Senator FORSHAW —Why is it the case that, when it comes to light that they have been incorrectly taken off the allowance or had the allowance cancelled, the onus is then on them, as it were, to seek to get it back. I know that you have contacted them and you go through those steps. I take it the mechanism is not just that you can then reinstate it.

Mr Herscovitch —You cannot always identify those who have been cancelled for that particular reason. I should say Centrelink has been actively seeking them out, rather than just waiting for them to come to Centrelink. So, in that sense, we have not put the onus on them; we have put the onus on ourselves.

Senator Newman —I also wrote back to all the people who had written to me—the organisations or individuals—informing them that we had clarified the situation and that they should now ask people to reapply. Going in two directions at once, I think you could not have covered people much more thoroughly. I hope we got everybody.

Mr Herscovitch —I would like to clarify one other point, too: these people were not incorrectly cancelled. As the law stood, that was, if you like, the preferred interpretation. But, because there was considerable doubt about it and the government has clearly made a decision to change that, we are introducing legislation to confirm the government's view of what the eligibility criteria should be. Nonetheless, the people are now being paid as if that legislation existed already.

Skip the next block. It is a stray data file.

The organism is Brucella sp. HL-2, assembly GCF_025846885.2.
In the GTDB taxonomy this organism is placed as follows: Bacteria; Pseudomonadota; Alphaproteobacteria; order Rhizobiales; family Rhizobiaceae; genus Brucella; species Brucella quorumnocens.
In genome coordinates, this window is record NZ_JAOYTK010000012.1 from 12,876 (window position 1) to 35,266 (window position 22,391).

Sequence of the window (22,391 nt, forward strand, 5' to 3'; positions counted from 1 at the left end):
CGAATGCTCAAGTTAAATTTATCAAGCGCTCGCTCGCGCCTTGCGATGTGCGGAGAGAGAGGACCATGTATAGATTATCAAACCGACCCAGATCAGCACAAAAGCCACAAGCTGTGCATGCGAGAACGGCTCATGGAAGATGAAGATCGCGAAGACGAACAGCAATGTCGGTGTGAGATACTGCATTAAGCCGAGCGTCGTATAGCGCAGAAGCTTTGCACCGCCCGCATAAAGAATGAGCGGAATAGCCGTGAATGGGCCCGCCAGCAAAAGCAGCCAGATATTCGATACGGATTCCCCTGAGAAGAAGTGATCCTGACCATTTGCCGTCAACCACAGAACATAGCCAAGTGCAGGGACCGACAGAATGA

Senator FORSHAW —This next question is not specifically on that allowance but it arises from what you have said. In general, is it the case with DSS—or now with respect to all the payments handled through Centrelink—that, where there is an overpayment, once that comes to light a letter goes out saying, `Please pay us back,' but where there is an incorrect non[hyphen]payment or cessation of payments and that comes to light the process is that it is not